In addition to the questions that you’ve prepared, don’t hesitate to ask additional questions during your appointment.
What to expect from your doctor
Your doctor is likely to ask you a number of questions. Being ready to answer them may reserve time to discuss points you want to spend more time on. Your doctor may ask:
- What types of signs and symptoms have you been having?
- How severe are your symptoms?
- When did you begin experiencing symptoms?
- Do you have symptoms all the time, or do they come and go?
- Does anything seem to improve your symptoms?
- What, if anything, appears to worsen your symptoms?
- Is there anyone in your family who has a similar illness?
Tests and diagnosis
No tests can determine definitively whether or not you have Behcet’s disease. Instead, your doctor relies primarily on your signs and symptoms to diagnose Behcet’s disease. Your doctor may conduct blood tests or other laboratory tests to rule out other diseases and conditions.
Criteria have been established for the diagnosis of Behcet’s disease, but these aren’t always essential for the diagnosis of the disease. Your doctor may use other factors for your diagnosis. The classification criteria require:
- Mouth sores. Because nearly everyone with Behcet’s will have mouth sores at some point, this sign is generally necessary for a diagnosis. The diagnostic criteria require mouth sores that have recurred at least three times in 12 months.
In addition, you must have at least two additional signs, such as:
- Genital sores. Sores that recur may indicate Behcet’s disease.
- Eye problems. An ophthalmologist can identify signs of inflammation in your eyes.
- Skin sores. A variety of rashes or acne-like sores may be caused by Behcet’s disease.
- Positive pathergy test. In a pathergy test, your doctor inserts a sterile needle into your skin and then examines the area one to two days later. If the pathergy test is positive, a small red bump forms under your skin where the needle was inserted. This indicates your immune system is overreacting to a minor injury.
Treatments and drugs
No cure exists for Behcet’s disease. If your signs and symptoms of Behcet’s disease are mild, your doctor may offer medications to control temporary flares in pain and inflammation. You may not need to take medication between flares. But if your signs and symptoms are more severe, your doctor may advise medications to control the signs and symptoms of Behcet’s disease throughout your body, in addition to medications for the temporary flares. Several factors, including your age and sex, may influence the specific treatment your doctor recommends.
Treatments for individual signs and symptoms of Behcet’s disease
Behcet’s disease may come and go on its own in periods of flares and remissions. Your doctor works to control any signs and symptoms you experience during flares with medications such as:
- Skin creams, gels and ointments. Topical medicines are applied directly to skin and genital sores in order to reduce inflammation and pain. These types of medications usually contain a corticosteroid drug that reduces inflammation or an anesthetic to relieve pain.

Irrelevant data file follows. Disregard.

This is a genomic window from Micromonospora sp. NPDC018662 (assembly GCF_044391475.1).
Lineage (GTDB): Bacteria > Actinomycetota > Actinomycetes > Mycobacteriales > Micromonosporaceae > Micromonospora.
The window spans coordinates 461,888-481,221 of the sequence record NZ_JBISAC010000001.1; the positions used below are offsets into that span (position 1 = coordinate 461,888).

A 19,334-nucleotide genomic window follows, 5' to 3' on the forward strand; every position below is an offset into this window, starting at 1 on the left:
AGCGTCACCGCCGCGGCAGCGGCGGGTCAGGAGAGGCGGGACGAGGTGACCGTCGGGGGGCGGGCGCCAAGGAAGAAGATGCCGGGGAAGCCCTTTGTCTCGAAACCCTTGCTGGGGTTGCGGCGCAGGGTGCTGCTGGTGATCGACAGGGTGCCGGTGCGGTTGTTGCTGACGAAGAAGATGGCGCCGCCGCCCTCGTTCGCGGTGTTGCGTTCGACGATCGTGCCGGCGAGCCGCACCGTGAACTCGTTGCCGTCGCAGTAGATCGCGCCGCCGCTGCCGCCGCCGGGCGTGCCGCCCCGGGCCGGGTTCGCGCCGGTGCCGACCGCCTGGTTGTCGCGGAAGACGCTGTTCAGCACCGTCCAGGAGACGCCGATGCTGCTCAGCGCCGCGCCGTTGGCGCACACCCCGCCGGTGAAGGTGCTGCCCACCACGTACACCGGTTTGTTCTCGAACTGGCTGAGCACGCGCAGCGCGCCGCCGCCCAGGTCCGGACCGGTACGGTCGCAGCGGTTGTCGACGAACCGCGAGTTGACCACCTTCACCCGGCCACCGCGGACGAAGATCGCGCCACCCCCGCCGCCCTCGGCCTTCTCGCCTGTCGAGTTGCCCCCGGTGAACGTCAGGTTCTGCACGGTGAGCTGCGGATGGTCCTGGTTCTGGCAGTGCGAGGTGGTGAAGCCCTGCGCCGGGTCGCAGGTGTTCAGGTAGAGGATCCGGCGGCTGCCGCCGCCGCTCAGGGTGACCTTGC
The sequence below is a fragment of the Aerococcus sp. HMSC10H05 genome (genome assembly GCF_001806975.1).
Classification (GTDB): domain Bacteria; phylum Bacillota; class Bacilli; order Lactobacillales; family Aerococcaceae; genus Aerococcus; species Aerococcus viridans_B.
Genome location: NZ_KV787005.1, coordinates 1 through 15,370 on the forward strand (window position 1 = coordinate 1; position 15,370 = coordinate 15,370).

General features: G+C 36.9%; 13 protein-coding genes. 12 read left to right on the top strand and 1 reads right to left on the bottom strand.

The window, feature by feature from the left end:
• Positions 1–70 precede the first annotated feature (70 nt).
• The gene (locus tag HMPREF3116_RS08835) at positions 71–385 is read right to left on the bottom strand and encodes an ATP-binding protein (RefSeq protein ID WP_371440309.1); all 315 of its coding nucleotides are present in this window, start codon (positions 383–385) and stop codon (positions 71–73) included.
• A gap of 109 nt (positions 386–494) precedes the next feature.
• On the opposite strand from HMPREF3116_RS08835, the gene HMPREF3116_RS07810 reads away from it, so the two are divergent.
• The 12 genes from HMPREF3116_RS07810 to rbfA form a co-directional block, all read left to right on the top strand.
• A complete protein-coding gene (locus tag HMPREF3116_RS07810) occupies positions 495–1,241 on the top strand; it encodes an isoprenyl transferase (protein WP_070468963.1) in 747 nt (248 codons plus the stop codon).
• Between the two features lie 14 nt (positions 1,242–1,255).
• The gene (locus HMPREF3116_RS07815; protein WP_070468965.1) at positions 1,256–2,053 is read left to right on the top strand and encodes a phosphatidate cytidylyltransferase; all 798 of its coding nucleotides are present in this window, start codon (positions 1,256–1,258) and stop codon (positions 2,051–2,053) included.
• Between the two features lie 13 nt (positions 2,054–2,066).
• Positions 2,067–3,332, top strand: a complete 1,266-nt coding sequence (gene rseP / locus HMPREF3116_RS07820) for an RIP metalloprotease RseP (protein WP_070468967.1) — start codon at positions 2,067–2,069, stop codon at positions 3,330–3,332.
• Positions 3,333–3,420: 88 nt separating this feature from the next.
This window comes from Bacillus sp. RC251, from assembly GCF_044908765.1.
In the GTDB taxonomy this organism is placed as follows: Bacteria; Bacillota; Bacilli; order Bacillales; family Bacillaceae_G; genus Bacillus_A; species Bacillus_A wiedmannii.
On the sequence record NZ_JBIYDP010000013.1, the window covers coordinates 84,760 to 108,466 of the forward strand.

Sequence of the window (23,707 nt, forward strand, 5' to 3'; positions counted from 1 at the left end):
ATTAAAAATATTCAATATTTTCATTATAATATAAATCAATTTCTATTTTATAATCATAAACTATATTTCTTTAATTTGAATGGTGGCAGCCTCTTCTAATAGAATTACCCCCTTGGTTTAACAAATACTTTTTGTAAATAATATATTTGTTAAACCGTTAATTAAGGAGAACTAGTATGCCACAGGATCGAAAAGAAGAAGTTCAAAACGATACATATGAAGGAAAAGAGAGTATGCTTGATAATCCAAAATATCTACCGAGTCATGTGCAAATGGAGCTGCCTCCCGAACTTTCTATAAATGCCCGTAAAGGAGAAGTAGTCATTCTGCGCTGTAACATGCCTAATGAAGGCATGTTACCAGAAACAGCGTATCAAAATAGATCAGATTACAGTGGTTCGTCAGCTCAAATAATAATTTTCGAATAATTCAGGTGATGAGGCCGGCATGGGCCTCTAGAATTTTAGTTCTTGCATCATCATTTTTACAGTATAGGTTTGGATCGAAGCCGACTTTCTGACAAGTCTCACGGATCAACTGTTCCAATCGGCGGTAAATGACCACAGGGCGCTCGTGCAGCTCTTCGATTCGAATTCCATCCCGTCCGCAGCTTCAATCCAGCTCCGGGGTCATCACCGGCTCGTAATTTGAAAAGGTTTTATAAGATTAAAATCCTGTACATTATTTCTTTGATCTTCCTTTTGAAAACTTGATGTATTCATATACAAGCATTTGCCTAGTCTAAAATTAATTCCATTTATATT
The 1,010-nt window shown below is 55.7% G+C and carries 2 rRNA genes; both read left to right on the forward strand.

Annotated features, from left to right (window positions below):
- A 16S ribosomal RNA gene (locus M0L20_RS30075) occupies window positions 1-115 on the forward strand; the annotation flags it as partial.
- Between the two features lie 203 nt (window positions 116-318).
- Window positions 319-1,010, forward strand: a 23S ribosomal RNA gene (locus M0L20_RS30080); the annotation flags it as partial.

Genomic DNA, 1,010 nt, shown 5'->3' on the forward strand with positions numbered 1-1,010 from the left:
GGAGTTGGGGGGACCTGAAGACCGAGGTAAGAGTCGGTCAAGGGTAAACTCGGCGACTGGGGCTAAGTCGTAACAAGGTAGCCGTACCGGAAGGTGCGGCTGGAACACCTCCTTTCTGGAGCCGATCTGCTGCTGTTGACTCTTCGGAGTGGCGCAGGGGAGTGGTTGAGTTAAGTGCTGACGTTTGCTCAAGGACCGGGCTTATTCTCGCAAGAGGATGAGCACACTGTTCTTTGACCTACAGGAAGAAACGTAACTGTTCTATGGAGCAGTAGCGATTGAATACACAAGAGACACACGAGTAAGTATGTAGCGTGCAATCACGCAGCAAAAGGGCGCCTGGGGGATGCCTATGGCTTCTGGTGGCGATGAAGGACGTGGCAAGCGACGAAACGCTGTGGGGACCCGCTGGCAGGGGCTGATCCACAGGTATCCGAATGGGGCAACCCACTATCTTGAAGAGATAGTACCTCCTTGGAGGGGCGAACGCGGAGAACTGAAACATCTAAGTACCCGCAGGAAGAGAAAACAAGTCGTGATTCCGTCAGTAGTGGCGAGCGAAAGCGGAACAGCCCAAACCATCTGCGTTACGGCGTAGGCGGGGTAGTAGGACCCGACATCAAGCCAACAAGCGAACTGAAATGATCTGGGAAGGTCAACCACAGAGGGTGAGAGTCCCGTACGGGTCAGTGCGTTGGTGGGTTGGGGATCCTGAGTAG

- Mouth rinses. Special mouthwashes that contain corticosteroids and other agents to reduce the pain of mouth sores may ease your discomfort.
- Eyedrops. Eyedrops containing corticosteroids or other anti-inflammatory medicines can relieve pain and redness in your eyes if inflammation is mild.
Systemic treatments for Behcet’s disease
If topical medications don’t help control skin rashes, or oral or genital ulcers, a medication called colchicine (Colcrys) is often recommended. Arthritis symptoms also may improve with colchicine.
Severe cases of Behcet’s disease require treatments to control damage from the disease between flares. If you have moderate to severe Behcet’s disease, your doctor may prescribe:
- Corticosteroids to control inflammation. Corticosteroids, such as prednisone, in combination with other medications may reduce the inflammation caused by Behcet’s disease. The signs and symptoms of Behcet’s disease tend to recur when corticosteroids are used alone, so doctors often prescribe them with another medication to suppress the activity of your immune system (immunosuppressives). Side effects of corticosteroids include weight gain, persistent heartburn, high blood pressure and bone thinning (osteoporosis).
- Medications that suppress your immune system. Immunosuppressive drugs suppress your immune system, which overreacts in Behcet’s disease. By stopping your immune system from attacking normal, healthy tissues in your body, immunosuppressive drugs reduce the inflammation that your immune system causes. Immunosuppressive drugs that may play a role in controlling Behcet’s disease include azathioprine (Imuran, Azasan), cyclosporine (Gengraf, Neoral, Sandimmune) and cyclophosphamide (Cytoxan). Since these medications suppress the actions of your immune system, they may increase your risk of infection. Other possible side effects include liver and kidney problems, low blood counts, and high blood pressure.
Medications that alter your immune system’s response. Interferon alfa-2b (Intron A) regulates the activity of your immune system to control inflammation. It may help control skin sores, joint pain and eye inflammation in people with Behcet’s disease. Side effects include flu-like signs and symptoms, such as muscle pain and fatigue. Interferon alfa-2b may be combined with other medications.
Medications that block a substance called tumor necrosis factor (TNF), such as infliximab (Remicade) and etanercept (Enbrel), are effective in treating some of the manifestations of Behcet’s, especially for people who have more-severe or resistant symptoms. Side effects may include headache, skin rash and an increased risk of upper respiratory infections.
Other drugs that have been used to treat Behcet’s disease include thalidomide (Thalomid), mycophenolate mofetil (CellCept) and chlorambucil (Leukeran).
Coping and support
The unpredictability of Behcet’s disease can make it particularly frustrating. Taking good care of yourself may help you better cope with the ups and downs of Behcet’s disease. Your approach to caring for yourself will depend on what signs and symptoms you’re feeling on a particular day. In general, try to:
- Rest during flares. When certain signs and symptoms such as mouth sores and joint pain appear, take time for yourself. Be flexible and adjust your schedule when possible so that you can rest when you need it. It’s also a good idea to keep stress to a minimum, because stress can aggravate your symptoms.
- Be active when you have the energy. Moderate exercise, such as walking or swimming, can make you feel better between Behcet’s disease flares. Exercise strengthens your body, helps keep your joints flexible and can improve your mood.
- Connect with others. Because Behcet’s is a rare disorder, it may be difficult to find others with the disease nearby. However, ask your doctor about support groups in your area. If it’s not possible to connect with someone close, the American Behcet’s Disease Association offers message boards and chat rooms where you can connect with other people who have Behcet’s.